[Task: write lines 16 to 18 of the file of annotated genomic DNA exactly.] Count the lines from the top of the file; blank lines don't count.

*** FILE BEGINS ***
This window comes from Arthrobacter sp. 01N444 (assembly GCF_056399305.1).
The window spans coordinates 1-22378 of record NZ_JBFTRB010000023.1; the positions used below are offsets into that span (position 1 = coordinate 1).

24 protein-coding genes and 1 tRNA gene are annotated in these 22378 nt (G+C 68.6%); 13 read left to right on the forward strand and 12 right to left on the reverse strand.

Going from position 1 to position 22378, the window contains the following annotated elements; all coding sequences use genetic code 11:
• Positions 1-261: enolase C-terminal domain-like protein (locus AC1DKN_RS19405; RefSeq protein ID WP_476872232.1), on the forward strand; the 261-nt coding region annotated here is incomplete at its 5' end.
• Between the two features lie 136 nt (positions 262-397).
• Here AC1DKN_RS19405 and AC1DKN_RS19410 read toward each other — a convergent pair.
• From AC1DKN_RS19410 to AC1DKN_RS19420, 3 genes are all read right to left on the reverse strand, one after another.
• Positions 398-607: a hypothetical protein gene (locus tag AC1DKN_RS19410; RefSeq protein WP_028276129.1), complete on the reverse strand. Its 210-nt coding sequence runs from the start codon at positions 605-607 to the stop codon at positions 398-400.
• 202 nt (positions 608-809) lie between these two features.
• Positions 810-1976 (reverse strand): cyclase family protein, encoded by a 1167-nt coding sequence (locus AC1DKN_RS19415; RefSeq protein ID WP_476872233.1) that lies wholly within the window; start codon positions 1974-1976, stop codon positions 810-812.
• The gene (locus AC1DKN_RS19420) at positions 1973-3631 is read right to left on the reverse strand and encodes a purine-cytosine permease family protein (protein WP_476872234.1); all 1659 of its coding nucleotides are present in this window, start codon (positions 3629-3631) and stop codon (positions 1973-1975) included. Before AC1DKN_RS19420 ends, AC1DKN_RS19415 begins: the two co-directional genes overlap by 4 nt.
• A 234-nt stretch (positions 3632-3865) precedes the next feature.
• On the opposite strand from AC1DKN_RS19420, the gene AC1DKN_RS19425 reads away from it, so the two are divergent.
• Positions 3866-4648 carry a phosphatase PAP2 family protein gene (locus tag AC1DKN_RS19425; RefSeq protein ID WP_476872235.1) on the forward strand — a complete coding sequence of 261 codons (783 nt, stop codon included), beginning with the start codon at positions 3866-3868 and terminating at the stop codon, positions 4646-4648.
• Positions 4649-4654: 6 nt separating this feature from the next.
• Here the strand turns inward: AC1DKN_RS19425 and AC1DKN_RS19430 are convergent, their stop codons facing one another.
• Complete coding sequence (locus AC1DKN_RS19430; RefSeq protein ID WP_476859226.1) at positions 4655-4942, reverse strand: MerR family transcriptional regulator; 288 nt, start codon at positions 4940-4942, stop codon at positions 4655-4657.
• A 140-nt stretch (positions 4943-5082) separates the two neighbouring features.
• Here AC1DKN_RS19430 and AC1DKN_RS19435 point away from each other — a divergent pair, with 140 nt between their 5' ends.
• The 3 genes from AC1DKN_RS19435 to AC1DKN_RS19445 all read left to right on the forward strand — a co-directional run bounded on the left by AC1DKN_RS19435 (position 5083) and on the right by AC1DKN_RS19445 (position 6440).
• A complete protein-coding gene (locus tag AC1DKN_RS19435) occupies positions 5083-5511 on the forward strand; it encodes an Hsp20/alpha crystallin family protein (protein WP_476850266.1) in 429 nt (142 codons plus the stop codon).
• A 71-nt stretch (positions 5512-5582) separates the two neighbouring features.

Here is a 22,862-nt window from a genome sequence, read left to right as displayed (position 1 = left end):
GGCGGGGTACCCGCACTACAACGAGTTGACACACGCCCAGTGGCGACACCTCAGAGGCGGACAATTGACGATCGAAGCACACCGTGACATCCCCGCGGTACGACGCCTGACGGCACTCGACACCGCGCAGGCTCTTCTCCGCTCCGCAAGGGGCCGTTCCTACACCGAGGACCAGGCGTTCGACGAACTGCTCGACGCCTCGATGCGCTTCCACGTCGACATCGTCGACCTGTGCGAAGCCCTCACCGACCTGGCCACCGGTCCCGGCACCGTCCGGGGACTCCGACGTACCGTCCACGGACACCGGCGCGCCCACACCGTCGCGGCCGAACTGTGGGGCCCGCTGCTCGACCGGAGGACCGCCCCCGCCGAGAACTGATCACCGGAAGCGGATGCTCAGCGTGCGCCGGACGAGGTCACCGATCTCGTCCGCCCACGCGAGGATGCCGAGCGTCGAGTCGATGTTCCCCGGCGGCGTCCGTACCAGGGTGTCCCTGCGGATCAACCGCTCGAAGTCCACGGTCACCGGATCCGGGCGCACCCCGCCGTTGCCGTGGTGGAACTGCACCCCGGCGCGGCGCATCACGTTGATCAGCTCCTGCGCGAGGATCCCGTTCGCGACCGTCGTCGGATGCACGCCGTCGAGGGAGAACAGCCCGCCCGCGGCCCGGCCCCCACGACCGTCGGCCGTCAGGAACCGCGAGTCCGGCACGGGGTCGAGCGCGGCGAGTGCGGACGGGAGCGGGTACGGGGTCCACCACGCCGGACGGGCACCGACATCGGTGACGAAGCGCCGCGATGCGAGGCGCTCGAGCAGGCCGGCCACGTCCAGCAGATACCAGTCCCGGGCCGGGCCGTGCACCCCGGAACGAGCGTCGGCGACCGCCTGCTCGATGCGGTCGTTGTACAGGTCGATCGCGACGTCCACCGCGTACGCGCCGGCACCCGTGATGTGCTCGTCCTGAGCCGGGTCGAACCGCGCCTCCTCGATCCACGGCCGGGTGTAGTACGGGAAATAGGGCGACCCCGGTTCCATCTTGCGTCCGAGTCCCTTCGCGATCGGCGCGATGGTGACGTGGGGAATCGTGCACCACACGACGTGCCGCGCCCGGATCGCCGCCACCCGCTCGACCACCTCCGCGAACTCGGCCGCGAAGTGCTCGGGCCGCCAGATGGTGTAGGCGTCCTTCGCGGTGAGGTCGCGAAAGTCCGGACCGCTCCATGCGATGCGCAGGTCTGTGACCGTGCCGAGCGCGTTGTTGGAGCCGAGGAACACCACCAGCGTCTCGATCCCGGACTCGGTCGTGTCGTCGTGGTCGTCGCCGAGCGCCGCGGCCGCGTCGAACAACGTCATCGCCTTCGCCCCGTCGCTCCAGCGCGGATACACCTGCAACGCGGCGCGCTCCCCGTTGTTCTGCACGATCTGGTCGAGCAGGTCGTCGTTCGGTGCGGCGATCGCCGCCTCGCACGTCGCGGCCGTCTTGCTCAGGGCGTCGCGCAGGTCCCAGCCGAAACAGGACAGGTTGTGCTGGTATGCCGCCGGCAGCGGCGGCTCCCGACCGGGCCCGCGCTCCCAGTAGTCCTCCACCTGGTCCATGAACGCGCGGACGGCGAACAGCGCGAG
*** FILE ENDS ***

• Positions 4649-4654: 6 nt separating this feature from the next.
• Here the strand turns inward: AC1DKN_RS19425 and AC1DKN_RS19430 are convergent, their stop codons facing one another.
• Complete coding sequence (locus AC1DKN_RS19430; RefSeq protein ID WP_476859226.1) at positions 4655-4942, reverse strand: MerR family transcriptional regulator; 288 nt, start codon at positions 4940-4942, stop codon at positions 4655-4657.